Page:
The rambutan fruit is shape ovoid or ellipsoid and size 1 1/3 to 3 1/8 inch (3.4 to 8 cm) long. Color varies between different cultivars as pinkish-red, bright-or deep-red, orange-red, maroon or dark-purple, yellowish-red, or all yellow or orange-yellow. A thin, hairy and leathery rind is covered the edible flesh. The flesh is colored white to rose-tinted, translucent, juicy, subacid or sweet, adhering to fairly the ovoid or oblong, with a small flattened seed at center.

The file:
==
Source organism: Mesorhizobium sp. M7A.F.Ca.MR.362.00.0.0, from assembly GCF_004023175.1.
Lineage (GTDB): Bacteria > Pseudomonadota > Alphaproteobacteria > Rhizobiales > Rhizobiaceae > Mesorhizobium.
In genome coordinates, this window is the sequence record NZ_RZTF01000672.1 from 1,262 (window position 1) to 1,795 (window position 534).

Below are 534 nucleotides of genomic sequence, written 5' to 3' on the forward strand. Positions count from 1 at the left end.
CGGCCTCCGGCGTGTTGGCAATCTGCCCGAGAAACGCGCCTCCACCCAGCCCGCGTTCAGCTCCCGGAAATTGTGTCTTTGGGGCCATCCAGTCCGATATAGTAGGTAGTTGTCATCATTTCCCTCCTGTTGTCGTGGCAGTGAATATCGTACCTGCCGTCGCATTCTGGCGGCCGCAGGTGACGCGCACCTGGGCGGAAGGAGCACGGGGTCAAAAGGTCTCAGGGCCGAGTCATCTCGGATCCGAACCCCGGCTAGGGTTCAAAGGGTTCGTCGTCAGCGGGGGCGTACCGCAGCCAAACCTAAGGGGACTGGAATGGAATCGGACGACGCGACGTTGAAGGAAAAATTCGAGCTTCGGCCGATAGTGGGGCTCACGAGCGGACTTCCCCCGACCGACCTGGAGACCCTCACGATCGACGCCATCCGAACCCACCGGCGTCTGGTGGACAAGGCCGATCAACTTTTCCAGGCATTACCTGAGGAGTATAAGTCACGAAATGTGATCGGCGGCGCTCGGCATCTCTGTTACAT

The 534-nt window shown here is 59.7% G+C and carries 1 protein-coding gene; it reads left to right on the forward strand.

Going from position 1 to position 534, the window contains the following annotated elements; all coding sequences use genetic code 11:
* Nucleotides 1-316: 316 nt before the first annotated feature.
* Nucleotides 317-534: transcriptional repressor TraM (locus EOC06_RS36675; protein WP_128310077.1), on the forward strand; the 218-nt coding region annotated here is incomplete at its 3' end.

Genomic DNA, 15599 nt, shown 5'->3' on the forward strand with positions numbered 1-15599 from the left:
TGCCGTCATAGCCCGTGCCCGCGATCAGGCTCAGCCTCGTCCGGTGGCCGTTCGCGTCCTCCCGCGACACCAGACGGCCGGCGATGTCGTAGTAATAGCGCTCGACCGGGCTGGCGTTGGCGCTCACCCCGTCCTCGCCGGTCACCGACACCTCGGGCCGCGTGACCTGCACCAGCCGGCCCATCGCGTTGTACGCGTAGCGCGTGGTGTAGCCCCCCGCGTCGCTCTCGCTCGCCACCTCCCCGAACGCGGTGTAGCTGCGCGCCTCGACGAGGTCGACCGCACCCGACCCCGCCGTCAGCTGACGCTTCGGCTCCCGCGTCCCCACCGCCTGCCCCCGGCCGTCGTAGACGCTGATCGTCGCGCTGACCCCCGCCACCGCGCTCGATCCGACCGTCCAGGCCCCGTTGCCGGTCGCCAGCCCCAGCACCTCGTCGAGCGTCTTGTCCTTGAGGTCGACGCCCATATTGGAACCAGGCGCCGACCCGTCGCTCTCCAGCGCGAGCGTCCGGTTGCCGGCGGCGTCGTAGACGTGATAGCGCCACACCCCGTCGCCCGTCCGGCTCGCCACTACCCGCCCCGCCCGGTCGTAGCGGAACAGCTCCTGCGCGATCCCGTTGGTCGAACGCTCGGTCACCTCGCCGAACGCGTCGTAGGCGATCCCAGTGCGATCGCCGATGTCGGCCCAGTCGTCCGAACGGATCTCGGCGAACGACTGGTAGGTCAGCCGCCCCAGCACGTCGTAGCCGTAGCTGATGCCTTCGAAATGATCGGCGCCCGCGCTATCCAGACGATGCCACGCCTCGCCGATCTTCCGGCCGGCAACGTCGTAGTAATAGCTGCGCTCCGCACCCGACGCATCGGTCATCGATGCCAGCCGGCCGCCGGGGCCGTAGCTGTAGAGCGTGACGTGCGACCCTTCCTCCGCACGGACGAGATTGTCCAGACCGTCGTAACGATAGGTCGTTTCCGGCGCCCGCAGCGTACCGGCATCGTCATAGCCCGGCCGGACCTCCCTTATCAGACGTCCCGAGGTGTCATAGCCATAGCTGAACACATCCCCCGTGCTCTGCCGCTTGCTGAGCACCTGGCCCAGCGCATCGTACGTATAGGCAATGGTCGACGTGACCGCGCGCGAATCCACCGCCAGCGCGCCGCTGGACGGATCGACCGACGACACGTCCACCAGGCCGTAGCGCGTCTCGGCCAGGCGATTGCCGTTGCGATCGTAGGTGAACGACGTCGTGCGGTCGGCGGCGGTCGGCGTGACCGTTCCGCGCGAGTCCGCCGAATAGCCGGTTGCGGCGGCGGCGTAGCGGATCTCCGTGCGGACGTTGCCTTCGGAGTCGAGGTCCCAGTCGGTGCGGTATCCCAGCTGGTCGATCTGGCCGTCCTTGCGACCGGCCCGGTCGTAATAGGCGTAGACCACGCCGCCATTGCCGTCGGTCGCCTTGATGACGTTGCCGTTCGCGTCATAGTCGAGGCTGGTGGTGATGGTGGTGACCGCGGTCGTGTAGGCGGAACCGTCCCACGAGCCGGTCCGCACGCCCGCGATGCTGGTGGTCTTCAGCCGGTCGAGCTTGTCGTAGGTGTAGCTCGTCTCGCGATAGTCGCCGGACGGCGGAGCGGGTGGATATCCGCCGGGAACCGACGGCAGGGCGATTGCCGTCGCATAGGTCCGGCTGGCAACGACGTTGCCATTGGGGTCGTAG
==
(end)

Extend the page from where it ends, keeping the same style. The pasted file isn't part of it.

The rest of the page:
The name of the fruit 'rambutan' comes from the Malay word, 'rambut' meaning hair; as the fruit sorrounded by hairy rind.
The fresh rambutan fruits can be eaten raw out-of-hand after tearing the rind open, or cutting it around the middle and pulling it out. The seeds are tastes bitter and reported poisonous if eaten raw, but are sometimes eaten after roasted, in the Philippines.
A decoction from the astringent bark is taken as a remedy for thrush. A decoction of the roots is taken as a medication that reduces fever.